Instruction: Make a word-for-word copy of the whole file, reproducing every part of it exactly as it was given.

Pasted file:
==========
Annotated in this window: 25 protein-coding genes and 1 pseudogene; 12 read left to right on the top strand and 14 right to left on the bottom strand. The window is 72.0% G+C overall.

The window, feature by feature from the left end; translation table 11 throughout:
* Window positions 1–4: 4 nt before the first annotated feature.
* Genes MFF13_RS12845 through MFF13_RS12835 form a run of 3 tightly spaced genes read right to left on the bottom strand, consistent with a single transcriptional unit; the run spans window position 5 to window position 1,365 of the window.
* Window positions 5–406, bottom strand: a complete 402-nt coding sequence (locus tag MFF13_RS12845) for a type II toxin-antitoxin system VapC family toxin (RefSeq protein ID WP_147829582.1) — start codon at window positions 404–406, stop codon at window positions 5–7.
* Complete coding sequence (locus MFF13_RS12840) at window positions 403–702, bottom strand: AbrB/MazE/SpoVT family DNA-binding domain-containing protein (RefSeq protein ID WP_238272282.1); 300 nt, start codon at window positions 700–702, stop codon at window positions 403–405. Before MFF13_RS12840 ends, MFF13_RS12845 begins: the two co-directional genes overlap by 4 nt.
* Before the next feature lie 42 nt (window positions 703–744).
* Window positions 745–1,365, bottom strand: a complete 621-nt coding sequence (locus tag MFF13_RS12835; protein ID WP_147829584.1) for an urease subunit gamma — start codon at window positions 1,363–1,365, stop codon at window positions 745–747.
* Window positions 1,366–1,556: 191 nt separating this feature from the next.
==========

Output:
Annotated in this window: 25 protein-coding genes and 1 pseudogene; 12 read left to right on the top strand and 14 right to left on the bottom strand. The window is 72.0% G+C overall.

The window, feature by feature from the left end; translation table 11 throughout:
* Window positions 1–4: 4 nt before the first annotated feature.
* Genes MFF13_RS12845 through MFF13_RS12835 form a run of 3 tightly spaced genes read right to left on the bottom strand, consistent with a single transcriptional unit; the run spans window position 5 to window position 1,365 of the window.
* Window positions 5–406, bottom strand: a complete 402-nt coding sequence (locus tag MFF13_RS12845) for a type II toxin-antitoxin system VapC family toxin (RefSeq protein ID WP_147829582.1) — start codon at window positions 404–406, stop codon at window positions 5–7.
* Complete coding sequence (locus MFF13_RS12840) at window positions 403–702, bottom strand: AbrB/MazE/SpoVT family DNA-binding domain-containing protein (RefSeq protein ID WP_238272282.1); 300 nt, start codon at window positions 700–702, stop codon at window positions 403–405. Before MFF13_RS12840 ends, MFF13_RS12845 begins: the two co-directional genes overlap by 4 nt.
* Before the next feature lie 42 nt (window positions 703–744).
* Window positions 745–1,365, bottom strand: a complete 621-nt coding sequence (locus tag MFF13_RS12835; protein ID WP_147829584.1) for an urease subunit gamma — start codon at window positions 1,363–1,365, stop codon at window positions 745–747.
* Window positions 1,366–1,556: 191 nt separating this feature from the next.